What do you call your style of work?

I don’€™t think it’€™s the right words, exactly, because of how wide a net it casts, but ‘Abstract Art’ is what I call it. My work has been described by others as geometric, psychedelic, and even similar to graffiti/street art. People have said it reminds them of things like circuit boards, satellite imagery, microscopic cellular views, and a sense of nature.

I want to create imagery that’€™s aesthetically pleasing, complex, and detailed but not just splatters of loose paint and accidents. I’m open to working with accidents, especially in watercolor, but my artwork is not accidental by nature; it’s intentional. It can create a visual noise pattern, but the detail in my work allows for deeper viewing at varied distances which I think is more fun for the viewer, particularly at larger sizes. I wanted to do your question justice, but in the end, it doesn’t really matter what it’s called because it’s Art. In general, I prefer when Art speaks for itself.

What is your preferred method and why?

I like to work in abstract by charging in quickly and figuring it out as I go. It’s more fun that way, and it’s a more freeing feeling. Each decision I make leads me along a path which I treat as a form of problem-solving. After I figure out where I’m going with a piece, each work starts to form its own set of rules and patterns based on that initial seed. Then it evolves as it goes.

I’€™m a graphic designer by trade so I’m not a stranger to designing and planning a piece from the start, with meticulous attention and focus paid toward achieving a specific goal.

Is there an artist you relate to?

I relate better to engineers, scientists, mathematicians, writers, programmers, IT professionals, and comedians, than I relate to other visual artists. I tend to gravitate toward analytical and technically-minded people. All of my friends are creative in some way, though I have a few friends who do great work in photography, and a few others who are amazing illustrators. But they’re friends first, so we don’t dig into talking shop too often.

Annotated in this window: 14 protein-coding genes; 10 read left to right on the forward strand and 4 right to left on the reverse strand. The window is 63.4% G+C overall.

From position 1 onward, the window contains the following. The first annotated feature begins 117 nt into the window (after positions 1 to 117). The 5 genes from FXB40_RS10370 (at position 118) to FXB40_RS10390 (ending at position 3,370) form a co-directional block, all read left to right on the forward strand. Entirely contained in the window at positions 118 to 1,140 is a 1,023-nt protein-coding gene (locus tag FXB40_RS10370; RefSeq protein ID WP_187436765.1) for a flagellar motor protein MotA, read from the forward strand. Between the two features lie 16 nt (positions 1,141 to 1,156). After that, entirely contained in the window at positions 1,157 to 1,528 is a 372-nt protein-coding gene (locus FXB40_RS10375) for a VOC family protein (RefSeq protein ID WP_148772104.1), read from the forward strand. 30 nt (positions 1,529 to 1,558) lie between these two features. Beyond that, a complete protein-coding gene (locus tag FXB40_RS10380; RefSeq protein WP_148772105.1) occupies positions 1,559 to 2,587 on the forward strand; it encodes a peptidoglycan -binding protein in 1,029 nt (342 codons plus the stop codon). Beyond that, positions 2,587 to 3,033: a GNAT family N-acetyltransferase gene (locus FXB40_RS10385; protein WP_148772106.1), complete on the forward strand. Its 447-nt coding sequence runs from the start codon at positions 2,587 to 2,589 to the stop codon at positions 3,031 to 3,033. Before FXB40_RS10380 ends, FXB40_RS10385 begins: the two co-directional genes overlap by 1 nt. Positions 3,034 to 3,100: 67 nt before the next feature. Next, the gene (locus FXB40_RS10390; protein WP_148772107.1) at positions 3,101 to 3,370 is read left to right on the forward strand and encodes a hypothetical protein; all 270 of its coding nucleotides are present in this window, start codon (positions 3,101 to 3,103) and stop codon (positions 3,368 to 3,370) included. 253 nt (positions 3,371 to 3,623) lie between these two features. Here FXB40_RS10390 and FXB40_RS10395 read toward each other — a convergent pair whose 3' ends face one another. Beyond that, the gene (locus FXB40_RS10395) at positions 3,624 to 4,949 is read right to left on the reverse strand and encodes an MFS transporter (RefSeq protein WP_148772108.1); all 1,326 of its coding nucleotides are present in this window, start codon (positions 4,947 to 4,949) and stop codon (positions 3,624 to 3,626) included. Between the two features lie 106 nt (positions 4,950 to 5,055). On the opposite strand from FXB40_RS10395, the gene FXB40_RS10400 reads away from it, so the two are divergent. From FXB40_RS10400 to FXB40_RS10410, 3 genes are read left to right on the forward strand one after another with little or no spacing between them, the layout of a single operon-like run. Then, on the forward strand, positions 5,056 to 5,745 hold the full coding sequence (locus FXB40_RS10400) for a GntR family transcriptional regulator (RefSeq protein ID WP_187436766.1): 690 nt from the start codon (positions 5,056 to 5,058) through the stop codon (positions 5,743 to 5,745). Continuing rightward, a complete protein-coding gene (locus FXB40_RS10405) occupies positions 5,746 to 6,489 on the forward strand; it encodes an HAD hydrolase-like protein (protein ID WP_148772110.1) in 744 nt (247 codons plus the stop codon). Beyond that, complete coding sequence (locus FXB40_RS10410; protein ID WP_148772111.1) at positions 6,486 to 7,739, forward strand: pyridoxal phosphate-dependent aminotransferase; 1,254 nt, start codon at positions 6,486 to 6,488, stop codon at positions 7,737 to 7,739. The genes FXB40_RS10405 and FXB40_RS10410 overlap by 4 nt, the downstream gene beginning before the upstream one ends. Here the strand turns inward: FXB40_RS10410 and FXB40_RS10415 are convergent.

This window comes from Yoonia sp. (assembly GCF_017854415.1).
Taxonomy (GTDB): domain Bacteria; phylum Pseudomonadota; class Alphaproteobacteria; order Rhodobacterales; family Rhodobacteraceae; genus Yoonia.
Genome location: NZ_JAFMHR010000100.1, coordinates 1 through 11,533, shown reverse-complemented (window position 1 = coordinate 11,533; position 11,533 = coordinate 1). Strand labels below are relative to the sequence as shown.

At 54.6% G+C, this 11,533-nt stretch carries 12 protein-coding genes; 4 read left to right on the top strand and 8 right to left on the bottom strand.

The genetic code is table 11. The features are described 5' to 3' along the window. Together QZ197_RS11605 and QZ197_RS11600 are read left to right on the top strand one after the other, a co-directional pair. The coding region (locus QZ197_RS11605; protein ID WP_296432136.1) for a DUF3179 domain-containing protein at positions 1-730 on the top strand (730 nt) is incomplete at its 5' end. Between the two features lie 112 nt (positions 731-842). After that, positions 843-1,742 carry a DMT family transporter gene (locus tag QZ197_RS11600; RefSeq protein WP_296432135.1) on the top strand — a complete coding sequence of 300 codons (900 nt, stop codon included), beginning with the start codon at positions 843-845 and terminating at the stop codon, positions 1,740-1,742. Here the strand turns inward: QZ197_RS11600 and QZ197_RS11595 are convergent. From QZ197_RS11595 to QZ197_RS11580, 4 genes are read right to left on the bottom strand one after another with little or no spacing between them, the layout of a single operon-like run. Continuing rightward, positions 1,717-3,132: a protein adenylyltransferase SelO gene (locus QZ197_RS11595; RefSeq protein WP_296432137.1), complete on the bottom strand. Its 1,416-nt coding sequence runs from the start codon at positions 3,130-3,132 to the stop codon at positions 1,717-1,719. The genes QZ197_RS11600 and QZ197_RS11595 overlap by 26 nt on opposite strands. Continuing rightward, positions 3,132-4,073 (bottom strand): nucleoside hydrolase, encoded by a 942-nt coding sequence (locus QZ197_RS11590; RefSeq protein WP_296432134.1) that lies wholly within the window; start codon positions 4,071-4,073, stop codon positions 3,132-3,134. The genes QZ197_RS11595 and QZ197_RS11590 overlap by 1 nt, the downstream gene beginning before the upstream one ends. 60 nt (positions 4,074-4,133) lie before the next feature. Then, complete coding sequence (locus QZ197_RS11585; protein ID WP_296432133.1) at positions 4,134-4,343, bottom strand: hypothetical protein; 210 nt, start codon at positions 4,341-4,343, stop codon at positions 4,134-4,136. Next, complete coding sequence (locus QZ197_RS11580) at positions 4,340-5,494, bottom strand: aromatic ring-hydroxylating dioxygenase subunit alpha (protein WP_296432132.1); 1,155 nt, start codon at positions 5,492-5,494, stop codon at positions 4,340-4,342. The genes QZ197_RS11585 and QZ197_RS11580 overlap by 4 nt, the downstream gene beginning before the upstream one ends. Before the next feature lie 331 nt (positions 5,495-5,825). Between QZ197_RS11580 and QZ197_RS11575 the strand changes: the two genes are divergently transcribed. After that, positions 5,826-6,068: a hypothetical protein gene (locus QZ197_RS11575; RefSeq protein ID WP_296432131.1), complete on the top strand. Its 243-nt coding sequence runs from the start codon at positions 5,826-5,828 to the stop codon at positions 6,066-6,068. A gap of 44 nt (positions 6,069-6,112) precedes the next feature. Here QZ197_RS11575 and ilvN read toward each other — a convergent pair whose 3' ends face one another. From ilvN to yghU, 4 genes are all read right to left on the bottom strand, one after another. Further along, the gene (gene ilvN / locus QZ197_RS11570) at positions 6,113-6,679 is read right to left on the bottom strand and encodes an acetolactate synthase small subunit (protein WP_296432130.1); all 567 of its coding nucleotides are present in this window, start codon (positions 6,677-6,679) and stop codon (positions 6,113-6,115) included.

I’m not isolated from other artists’ work. I appreciate art as much as I enjoy making it and I often attend local art events here in Denver, CO. I think there are plenty of artists that I look up to, or I think they’re doing something cool, but they might live in East Asia, the UK, or somewhere very far away, and I only see their work on a social network, blog or forum somewhere. I just tend to be fascinated more with work by people outside the realm of what I do.

Lastly, do you have any advice for aspiring artists?

Practice. I want to see skill oozing off your work, not shortcuts, tricks, or gimmicks. Set your standards high and set focused goals so you not only get better, but you feel that sense of accomplishment when you do. Set your ego aside and seek out constructive feedback from people who will be honest with you, not just shower you with praise like family and friends. Don’t show the Internet everything you do when you’€™re starting out and don’€™t expect everything you do to be a masterpiece. It’s tempting with the availability of social media and instant gratification, but it’s important to groom your portfolio. When you put things online, they stay there for a long, long time. With that in mind, my last tip is: never stop learning.

Our sincere thanks to Jeff for offering us this amazing insight into his life and art.

- Jen, the Scarlet Samurai

Journal Comments